Named after Sebastian’s grandmother, the grapes for Hope Marguerite come from two vineyards planted in 1974 and 1978 on clay and shale soils. Sebastian picks the grapes on taste rather than phenolic ripeness as he wants “a ripe, green apple character in the grapes”. High acid and low pH are the goal here, and the malo is suppressed. On average, the wine spends a year in wood before being bottled, around 15% of it new. This is one of the most elegant vintages I have tasted. In fact, my tasting notes don’t mention any flavours, just the incredible finesse of the structure, the seamless integration of 4.3g/L of residual sugar and its long, reverberating finish. With the 2011 shown alongside, still beautifully youthful despite a touch of varietal (rather than oxidative) honey, I think it’s safe to say that this is one of the best chenin blancs available in the world, let alone South Africa. At around £20 in the UK, it’s also a very smart buy.
Chenin Blanc Demi-Sec 2013
Cheerful, breezy stuff with about 30g/L of sugar, this would make a very pleasant aperitif or a lightweight way to round off a meal – probably lunch rather than dinner. It does feel fairly simple coming off the back of Hope Marguerite, but I don’t think this is a wine that aims for high seriousness.
Beaumont Goutte d’Or 2014
Fresh, succulent and very well-balanced, this hides it 150g/L of sugar exceptionally well – integrated sugar is clearly something of speciality of Sebastian’s. Lots of pineapple and mango here, but not big and in your face – fresh and restrained instead. It has a lovely line of acidity that keeps a tanginess to the fruit character.
Raoul’s Constable House Shiraz Cabernet 2013
The replacement for the Old Basket Press blend mentioned above. Quite delicious and perfectly pitched between bouncy, commercially appealing fruit and then some savour and chew from ageing in old wood. This is 60% shiraz and 40% cabernet sauvignon.
I shall miss being able to be rude about pinotage. Blueberries and petals leap out of the glass in this fragile, delicately aromatic varietal wine that show considerable intensity and grip on the palate, betraying the charm of the nose. One of South Africa’s game changing examples of this much-maligned grape.
Actually, not quite. A canny blend of 86% syrah and 14% mourvedre, this manages – by a hair’s width – to not have to declare the mourvedre on the label under EU law. I wonder why, though, since mourvedre is becoming something of a cult grape among wine lovers. It certainly does its work on the palate, turning a plush, juicy nose into something with a lot more fibre and granite. I think this will need another year to unwind, or a decanter.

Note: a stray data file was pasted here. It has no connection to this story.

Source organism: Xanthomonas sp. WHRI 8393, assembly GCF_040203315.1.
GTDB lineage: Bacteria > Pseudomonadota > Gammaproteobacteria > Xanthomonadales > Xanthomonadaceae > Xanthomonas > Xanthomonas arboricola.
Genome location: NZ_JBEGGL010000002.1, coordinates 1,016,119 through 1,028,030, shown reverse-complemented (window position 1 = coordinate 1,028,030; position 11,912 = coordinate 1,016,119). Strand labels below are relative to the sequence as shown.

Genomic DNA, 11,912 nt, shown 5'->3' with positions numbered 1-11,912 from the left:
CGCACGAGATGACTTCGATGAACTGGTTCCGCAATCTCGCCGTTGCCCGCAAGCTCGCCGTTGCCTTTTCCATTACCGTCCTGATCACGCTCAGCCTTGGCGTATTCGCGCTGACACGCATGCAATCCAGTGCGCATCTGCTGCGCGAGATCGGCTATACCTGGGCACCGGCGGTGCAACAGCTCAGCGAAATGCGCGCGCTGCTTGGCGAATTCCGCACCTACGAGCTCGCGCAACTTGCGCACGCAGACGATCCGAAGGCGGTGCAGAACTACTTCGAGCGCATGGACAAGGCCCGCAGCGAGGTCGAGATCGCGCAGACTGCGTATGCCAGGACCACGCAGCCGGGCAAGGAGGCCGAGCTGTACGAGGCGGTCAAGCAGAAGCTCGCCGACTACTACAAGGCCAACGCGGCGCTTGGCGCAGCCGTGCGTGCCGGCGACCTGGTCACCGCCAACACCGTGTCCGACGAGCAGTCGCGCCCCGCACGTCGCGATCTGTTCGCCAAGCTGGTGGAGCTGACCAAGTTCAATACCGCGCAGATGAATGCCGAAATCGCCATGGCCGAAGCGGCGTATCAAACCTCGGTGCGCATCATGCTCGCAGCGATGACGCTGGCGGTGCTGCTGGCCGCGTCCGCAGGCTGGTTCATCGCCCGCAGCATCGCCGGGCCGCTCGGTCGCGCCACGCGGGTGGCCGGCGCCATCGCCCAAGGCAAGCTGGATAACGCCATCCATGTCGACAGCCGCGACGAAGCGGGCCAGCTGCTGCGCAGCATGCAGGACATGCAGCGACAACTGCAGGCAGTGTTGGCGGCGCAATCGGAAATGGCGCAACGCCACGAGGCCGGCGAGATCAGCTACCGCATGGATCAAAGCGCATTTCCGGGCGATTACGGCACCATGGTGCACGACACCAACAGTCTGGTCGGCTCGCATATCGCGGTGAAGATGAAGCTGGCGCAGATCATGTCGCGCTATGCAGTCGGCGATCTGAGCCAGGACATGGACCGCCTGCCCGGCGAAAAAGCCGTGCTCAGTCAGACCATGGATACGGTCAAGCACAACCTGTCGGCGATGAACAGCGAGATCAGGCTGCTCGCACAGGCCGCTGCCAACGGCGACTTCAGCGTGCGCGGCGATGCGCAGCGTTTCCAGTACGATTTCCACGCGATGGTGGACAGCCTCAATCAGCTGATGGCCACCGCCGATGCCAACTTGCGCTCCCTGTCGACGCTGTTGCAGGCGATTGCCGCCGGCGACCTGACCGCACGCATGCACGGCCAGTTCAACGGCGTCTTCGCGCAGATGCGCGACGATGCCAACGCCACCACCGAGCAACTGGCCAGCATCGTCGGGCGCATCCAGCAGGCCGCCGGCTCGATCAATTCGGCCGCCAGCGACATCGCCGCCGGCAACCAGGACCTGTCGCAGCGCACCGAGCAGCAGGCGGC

This hasn’t previously been a wine I rated much, and maybe under the genial eye of Sebastian I was slightly prone to generosity, but then again maybe its the extra bottle age as I think this is the same vintage I’d tasted about a year previously. It is still in the process of coming round with a scrubby, Mediterranean leatheriness to the flavour and a structure that’s firm and earthy (without being dirty). Sebastian is holding back subsequent vintages which is both honourable and sensible, so 2012 is the current release.
Named after the old Vitruvian mill on the farm, and with a nod to the Vitruvian man, this is a motley blend of 47% mourvedre (I get the impression he grows a lot of mourvedre), 32% syrah, 12% pinotage and 9% cabernet franc. Still youthful, this has generous layers of dark fruit alongside some clear white pepper notes and again, the granitic, firm texture that is a kind of hallmark for Sebastian’s reds. A powerful wine of considerable density, this is still tightly packed and youthful but with enough fruit to keep it buoyant. I’d like to try an older one!